perennial wildflower has fertile shoots about 1-1½' tall and
infertile shoots that are less than 1' tall. Their stems are light
green to reddish brown, terete, and pubescent to glandular-hairy. Pairs
of opposite leaves occur along these stems that are up to 2½" long and
¾" across. These leaves are medium green, narrowly lanceolate
to ovate in shape, and sparsely short-pubescent
to short-hairy. The leaf bases are sessile or they slightly
clasp their stems. The leaf tips tend to be blunt, especially those of
the infertile shoots.
The central stem of each fertile shoot terminates
in a rounded cluster of flowers about 2-3½" across. Each flower is
about 1" across, consisting of a corolla with 5 spreading lobes, a
calyx with 5 teeth, 5 inserted stamens, and a pistil. The corolla can
be light blue-violet, lavender, pink, or white and its throat consists
narrow opening. The corolla base is narrowly tubular. For this
subspecies of Woodland Phlox (Phlox
), the corolla
lobes are oblanceolate, but shallowly notched at their tips to a depth
of 1-3 mm. The sepals are light green to purple and
glandular-hairy. The teeth of sepals are linear in shape; they
extend to nearly the entire length of the sepals. The branches and
pedicels of the inflorescence are light green to purple, terete, and
glandular-hairy. The blooming period occurs from mid-spring to early
summer, lasting about 1 month. The flowers have a pleasant fragrance.
Afterwards, the flowers are replaced by ovoid seed capsules about 4 mm.
in length. Each capsule contains several small seeds. The root system
is stoloniferous, forming small clonal colonies of plants.
The preference is dappled sunlight to light
conditions, and a rich loam with abundant organic matter. Fertile
shoots die down shortly after flowering, while infertile shoots can
retain their leaves into the winter.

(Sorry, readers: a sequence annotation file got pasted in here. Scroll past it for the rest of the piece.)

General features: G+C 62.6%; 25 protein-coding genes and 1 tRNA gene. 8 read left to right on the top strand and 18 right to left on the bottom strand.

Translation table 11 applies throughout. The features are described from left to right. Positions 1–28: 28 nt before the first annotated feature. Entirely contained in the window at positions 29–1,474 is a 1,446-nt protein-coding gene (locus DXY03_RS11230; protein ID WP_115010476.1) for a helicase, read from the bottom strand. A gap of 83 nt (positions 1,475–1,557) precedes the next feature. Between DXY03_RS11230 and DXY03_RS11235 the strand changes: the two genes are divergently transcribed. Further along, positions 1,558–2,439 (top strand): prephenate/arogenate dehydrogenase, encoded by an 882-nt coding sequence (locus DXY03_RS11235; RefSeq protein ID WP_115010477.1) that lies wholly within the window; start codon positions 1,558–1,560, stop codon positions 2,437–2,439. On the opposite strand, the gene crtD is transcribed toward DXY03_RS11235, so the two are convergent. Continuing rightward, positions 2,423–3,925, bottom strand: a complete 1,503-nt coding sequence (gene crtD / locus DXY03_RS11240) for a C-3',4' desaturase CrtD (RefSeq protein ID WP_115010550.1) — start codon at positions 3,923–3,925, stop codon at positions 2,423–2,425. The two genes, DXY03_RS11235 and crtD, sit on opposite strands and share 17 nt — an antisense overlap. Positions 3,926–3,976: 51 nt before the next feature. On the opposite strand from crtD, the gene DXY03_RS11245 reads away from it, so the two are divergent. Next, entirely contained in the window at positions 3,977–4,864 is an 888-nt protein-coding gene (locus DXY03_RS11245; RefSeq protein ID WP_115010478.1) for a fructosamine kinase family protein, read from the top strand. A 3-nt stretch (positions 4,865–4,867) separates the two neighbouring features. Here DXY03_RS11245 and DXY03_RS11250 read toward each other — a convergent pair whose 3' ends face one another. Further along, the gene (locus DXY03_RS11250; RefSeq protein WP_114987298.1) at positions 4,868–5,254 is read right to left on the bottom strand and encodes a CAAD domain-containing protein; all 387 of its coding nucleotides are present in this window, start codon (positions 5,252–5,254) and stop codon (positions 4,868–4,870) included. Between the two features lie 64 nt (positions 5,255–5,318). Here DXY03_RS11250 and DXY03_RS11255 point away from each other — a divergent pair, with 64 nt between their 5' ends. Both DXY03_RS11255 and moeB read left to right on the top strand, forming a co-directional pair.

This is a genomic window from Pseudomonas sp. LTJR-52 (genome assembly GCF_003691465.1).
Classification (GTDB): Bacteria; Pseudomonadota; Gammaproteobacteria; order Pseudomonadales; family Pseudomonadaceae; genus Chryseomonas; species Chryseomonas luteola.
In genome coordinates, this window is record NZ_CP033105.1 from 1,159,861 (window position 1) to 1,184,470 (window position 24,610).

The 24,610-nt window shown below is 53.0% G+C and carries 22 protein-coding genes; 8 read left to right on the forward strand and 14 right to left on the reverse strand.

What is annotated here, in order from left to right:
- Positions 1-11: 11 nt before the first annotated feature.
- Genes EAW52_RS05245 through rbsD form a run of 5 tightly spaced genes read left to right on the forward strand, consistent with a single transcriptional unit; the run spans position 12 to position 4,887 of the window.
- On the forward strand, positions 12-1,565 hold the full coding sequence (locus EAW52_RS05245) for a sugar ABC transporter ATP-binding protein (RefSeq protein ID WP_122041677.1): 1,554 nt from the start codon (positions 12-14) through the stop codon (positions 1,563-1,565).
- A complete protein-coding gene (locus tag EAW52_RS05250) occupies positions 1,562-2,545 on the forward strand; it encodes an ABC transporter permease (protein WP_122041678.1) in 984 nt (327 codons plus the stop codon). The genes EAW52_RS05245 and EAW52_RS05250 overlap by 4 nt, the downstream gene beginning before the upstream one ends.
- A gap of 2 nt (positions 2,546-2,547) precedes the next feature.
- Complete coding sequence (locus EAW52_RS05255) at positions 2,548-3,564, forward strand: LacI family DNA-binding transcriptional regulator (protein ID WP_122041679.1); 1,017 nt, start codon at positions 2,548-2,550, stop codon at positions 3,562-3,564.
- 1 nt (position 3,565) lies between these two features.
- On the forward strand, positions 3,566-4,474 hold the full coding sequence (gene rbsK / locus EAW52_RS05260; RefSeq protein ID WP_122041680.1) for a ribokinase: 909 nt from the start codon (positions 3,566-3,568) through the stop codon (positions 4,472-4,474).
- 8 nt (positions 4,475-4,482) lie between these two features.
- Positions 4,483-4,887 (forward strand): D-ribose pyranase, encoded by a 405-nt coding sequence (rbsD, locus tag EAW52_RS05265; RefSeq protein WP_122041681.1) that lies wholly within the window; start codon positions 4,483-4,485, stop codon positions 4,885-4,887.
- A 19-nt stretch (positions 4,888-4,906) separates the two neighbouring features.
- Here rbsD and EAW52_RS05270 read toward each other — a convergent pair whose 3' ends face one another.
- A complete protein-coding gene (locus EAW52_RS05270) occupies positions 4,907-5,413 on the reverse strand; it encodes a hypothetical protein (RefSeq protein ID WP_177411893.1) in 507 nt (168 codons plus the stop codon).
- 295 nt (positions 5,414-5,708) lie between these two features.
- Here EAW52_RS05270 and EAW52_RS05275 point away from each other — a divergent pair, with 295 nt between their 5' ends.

This subspecies of Woodland Phlox (Phlox
) has not been observed in Illinois,
it occurs across the border in Indiana (see Distribution
wildflower, the typical subspecies has a more eastern range, while ssp.
has a more western range (which includes
Illinois). The ranges of these two subspecies
overlap in Indiana. It is possible, however, that isolated populations
of the typical subspecies occur in Illinois, but they have not been
reported. Habitats include rich woodlands, open woodlands, and areas
adjacent to woodland paths. In these wooded areas, Acer saccharum
(Sugar Maple) and other deciduous trees are typically dominant.
Woodland Phlox is one of the spring wildflowers that is vulnerable to
habitat destruction and invasion of wooded areas by Garlic Mustard (Alliaria petiolata
The flowers of Woodland Phlox are
by bumblebees, bee flies (Bombyliidae), butterflies (especially
swallowtails), skippers, and moths (including Hummingbird Clearwing
& Sphinx moths). These insect obtain nectar from the flowers.
Other insects feed destructively on Woodland Phlox and other Phlox
species. These species include the leaf beetles Galeruca externa
the stem-boring larvae of the long-horned
beetle Oberea flavipes
(Phlox Plant Bug), and
caterpillars of such moths as Heliothis
(Spotted Straw) and
(Stalk Borer Moth); see Clark et al. (2004), Yanega
(1996), Knight (1941), Covell (1984/2005), and Eastman (1992) for more
addition, White-tailed Deer browse on the foliage of Woodland Phlox
A deciduous woodland at the Pine
Nature Preserve in west-central Indiana.
This is another attractive wildflower that blooms during the
spring in deciduous woodlands. The typical subspecies of Woodland Phlox
) is very similar in appearance to Phlox
, except the corolla lobes of the
have notched tips, while the corolla lobes of ssp. laphamii
rounded or bluntly angular tips. In addition, the typical
subspecies is more likely to produce pinkish flowers than spp.
. Where their ranges overlap, it is possible to
evidence of hybridization between these two subspecies.